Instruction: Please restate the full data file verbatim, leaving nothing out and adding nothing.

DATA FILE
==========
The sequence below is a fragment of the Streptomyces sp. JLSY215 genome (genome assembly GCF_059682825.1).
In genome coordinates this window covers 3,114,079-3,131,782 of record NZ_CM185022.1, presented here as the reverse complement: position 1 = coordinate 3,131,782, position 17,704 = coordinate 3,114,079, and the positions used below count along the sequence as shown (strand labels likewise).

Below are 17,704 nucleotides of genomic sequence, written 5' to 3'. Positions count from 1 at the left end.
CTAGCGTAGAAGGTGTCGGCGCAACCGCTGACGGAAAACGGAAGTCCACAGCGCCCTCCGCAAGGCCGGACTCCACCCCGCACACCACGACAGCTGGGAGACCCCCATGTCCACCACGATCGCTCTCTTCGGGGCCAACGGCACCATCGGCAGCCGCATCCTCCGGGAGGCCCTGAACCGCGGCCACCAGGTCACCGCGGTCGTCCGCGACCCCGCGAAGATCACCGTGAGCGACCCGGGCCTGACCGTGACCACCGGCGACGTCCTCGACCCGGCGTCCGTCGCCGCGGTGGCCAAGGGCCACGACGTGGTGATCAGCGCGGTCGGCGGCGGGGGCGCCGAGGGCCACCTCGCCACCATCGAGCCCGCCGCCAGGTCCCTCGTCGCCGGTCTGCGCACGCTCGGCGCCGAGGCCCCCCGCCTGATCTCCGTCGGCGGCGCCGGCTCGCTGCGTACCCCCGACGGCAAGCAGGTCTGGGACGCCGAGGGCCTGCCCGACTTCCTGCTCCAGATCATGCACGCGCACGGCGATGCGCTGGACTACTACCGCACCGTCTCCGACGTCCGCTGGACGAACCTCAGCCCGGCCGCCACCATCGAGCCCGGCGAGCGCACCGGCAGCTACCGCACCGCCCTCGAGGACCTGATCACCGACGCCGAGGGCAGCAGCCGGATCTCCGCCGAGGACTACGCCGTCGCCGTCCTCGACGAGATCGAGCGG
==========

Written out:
The sequence below is a fragment of the Streptomyces sp. JLSY215 genome (genome assembly GCF_059682825.1).
In genome coordinates this window covers 3,114,079-3,131,782 of record NZ_CM185022.1, presented here as the reverse complement: position 1 = coordinate 3,131,782, position 17,704 = coordinate 3,114,079, and the positions used below count along the sequence as shown (strand labels likewise).

Below are 17,704 nucleotides of genomic sequence, written 5' to 3'. Positions count from 1 at the left end.
CTAGCGTAGAAGGTGTCGGCGCAACCGCTGACGGAAAACGGAAGTCCACAGCGCCCTCCGCAAGGCCGGACTCCACCCCGCACACCACGACAGCTGGGAGACCCCCATGTCCACCACGATCGCTCTCTTCGGGGCCAACGGCACCATCGGCAGCCGCATCCTCCGGGAGGCCCTGAACCGCGGCCACCAGGTCACCGCGGTCGTCCGCGACCCCGCGAAGATCACCGTGAGCGACCCGGGCCTGACCGTGACCACCGGCGACGTCCTCGACCCGGCGTCCGTCGCCGCGGTGGCCAAGGGCCACGACGTGGTGATCAGCGCGGTCGGCGGCGGGGGCGCCGAGGGCCACCTCGCCACCATCGAGCCCGCCGCCAGGTCCCTCGTCGCCGGTCTGCGCACGCTCGGCGCCGAGGCCCCCCGCCTGATCTCCGTCGGCGGCGCCGGCTCGCTGCGTACCCCCGACGGCAAGCAGGTCTGGGACGCCGAGGGCCTGCCCGACTTCCTGCTCCAGATCATGCACGCGCACGGCGATGCGCTGGACTACTACCGCACCGTCTCCGACGTCCGCTGGACGAACCTCAGCCCGGCCGCCACCATCGAGCCCGGCGAGCGCACCGGCAGCTACCGCACCGCCCTCGAGGACCTGATCACCGACGCCGAGGGCAGCAGCCGGATCTCCGCCGAGGACTACGCCGTCGCCGTCCTCGACGAGATCGAGCGG